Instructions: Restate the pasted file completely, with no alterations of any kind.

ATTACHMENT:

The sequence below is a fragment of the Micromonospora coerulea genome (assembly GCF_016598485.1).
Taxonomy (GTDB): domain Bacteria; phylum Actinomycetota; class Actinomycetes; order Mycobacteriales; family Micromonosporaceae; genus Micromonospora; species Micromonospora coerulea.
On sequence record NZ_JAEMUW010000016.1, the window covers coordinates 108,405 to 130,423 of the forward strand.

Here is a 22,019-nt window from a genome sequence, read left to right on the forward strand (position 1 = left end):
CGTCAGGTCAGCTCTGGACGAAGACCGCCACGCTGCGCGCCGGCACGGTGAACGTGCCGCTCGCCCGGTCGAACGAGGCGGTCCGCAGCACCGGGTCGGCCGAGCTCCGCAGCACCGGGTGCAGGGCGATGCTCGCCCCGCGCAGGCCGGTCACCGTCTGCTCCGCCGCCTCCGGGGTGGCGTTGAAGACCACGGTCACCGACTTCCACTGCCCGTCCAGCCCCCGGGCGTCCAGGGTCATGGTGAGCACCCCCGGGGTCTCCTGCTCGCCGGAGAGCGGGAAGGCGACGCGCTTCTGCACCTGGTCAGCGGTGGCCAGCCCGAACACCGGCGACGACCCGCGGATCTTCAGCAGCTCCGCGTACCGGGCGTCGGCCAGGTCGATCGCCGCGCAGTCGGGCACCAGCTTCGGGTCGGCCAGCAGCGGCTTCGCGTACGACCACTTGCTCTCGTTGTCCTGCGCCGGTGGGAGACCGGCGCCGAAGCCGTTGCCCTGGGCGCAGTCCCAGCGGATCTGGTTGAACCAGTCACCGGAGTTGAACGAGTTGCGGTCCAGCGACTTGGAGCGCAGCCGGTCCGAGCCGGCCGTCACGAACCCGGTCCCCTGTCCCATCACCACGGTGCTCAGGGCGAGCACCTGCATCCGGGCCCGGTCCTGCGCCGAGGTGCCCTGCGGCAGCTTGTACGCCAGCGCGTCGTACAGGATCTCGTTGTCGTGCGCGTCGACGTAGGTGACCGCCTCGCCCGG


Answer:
The sequence below is a fragment of the Micromonospora coerulea genome (assembly GCF_016598485.1).
Taxonomy (GTDB): domain Bacteria; phylum Actinomycetota; class Actinomycetes; order Mycobacteriales; family Micromonosporaceae; genus Micromonospora; species Micromonospora coerulea.
On sequence record NZ_JAEMUW010000016.1, the window covers coordinates 108,405 to 130,423 of the forward strand.

Here is a 22,019-nt window from a genome sequence, read left to right on the forward strand (position 1 = left end):
CGTCAGGTCAGCTCTGGACGAAGACCGCCACGCTGCGCGCCGGCACGGTGAACGTGCCGCTCGCCCGGTCGAACGAGGCGGTCCGCAGCACCGGGTCGGCCGAGCTCCGCAGCACCGGGTGCAGGGCGATGCTCGCCCCGCGCAGGCCGGTCACCGTCTGCTCCGCCGCCTCCGGGGTGGCGTTGAAGACCACGGTCACCGACTTCCACTGCCCGTCCAGCCCCCGGGCGTCCAGGGTCATGGTGAGCACCCCCGGGGTCTCCTGCTCGCCGGAGAGCGGGAAGGCGACGCGCTTCTGCACCTGGTCAGCGGTGGCCAGCCCGAACACCGGCGACGACCCGCGGATCTTCAGCAGCTCCGCGTACCGGGCGTCGGCCAGGTCGATCGCCGCGCAGTCGGGCACCAGCTTCGGGTCGGCCAGCAGCGGCTTCGCGTACGACCACTTGCTCTCGTTGTCCTGCGCCGGTGGGAGACCGGCGCCGAAGCCGTTGCCCTGGGCGCAGTCCCAGCGGATCTGGTTGAACCAGTCACCGGAGTTGAACGAGTTGCGGTCCAGCGACTTGGAGCGCAGCCGGTCCGAGCCGGCCGTCACGAACCCGGTCCCCTGTCCCATCACCACGGTGCTCAGGGCGAGCACCTGCATCCGGGCCCGGTCCTGCGCCGAGGTGCCCTGCGGCAGCTTGTACGCCAGCGCGTCGTACAGGATCTCGTTGTCGTGCGCGTCGACGTAGGTGACCGCCTCGCCCGG